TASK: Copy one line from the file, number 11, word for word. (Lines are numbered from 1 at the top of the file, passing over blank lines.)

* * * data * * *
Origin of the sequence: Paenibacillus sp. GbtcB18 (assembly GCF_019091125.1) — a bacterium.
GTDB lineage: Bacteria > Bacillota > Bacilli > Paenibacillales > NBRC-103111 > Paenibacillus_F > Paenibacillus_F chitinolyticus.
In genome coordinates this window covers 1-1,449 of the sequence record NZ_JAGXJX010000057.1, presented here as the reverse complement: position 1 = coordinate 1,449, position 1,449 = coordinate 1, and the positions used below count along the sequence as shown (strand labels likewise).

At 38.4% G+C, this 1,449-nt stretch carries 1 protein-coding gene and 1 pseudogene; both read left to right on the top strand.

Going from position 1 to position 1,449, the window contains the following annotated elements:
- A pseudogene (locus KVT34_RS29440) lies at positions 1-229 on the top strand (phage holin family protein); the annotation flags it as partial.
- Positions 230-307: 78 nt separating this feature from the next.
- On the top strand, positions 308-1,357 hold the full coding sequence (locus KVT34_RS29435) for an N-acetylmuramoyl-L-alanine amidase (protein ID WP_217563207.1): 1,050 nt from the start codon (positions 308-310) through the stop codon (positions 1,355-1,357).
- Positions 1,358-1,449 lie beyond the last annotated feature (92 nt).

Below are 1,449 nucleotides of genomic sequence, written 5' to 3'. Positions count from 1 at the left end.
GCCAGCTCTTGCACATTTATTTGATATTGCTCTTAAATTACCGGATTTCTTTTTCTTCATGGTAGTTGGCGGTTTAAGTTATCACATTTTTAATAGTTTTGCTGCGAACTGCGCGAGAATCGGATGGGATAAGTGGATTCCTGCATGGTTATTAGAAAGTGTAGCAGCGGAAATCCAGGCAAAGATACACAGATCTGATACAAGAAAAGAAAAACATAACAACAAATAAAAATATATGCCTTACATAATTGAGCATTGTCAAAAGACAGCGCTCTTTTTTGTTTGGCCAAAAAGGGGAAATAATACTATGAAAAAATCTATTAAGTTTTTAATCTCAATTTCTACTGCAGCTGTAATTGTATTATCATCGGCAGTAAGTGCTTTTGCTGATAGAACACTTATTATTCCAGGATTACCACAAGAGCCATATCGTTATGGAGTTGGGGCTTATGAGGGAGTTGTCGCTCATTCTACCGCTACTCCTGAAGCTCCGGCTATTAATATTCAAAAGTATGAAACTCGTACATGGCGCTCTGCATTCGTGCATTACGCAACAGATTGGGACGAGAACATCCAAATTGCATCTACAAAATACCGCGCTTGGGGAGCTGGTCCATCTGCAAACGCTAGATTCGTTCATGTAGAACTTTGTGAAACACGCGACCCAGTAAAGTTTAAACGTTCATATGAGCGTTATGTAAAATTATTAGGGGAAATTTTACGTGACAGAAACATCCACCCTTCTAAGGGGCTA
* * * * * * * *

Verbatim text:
GCCAGCTCTTGCACATTTATTTGATATTGCTCTTAAATTACCGGATTTCTTTTTCTTCATGGTAGTTGGCGGTTTAAGTTATCACATTTTTAATAGTTTTGCTGCGAACTGCGCGAGAATCGGATGGGATAAGTGGATTCCTGCATGGTTATTAGAAAGTGTAGCAGCGGAAATCCAGGCAAAGATACACAGATCTGATACAAGAAAAGAAAAACATAACAACAAATAAAAATATATGCCTTACATAATTGAGCATTGTCAAAAGACAGCGCTCTTTTTTGTTTGGCCAAAAAGGGGAAATAATACTATGAAAAAATCTATTAAGTTTTTAATCTCAATTTCTACTGCAGCTGTAATTGTATTATCATCGGCAGTAAGTGCTTTTGCTGATAGAACACTTATTATTCCAGGATTACCACAAGAGCCATATCGTTATGGAGTTGGGGCTTATGAGGGAGTTGTCGCTCATTCTACCGCTACTCCTGAAGCTCCGGCTATTAATATTCAAAAGTATGAAACTCGTACATGGCGCTCTGCATTCGTGCATTACGCAACAGATTGGGACGAGAACATCCAAATTGCATCTACAAAATACCGCGCTTGGGGAGCTGGTCCATCTGCAAACGCTAGATTCGTTCATGTAGAACTTTGTGAAACACGCGACCCAGTAAAGTTTAAACGTTCATATGAGCGTTATGTAAAATTATTAGGGGAAATTTTACGTGACAGAAACATCCACCCTTCTAAGGGGCTA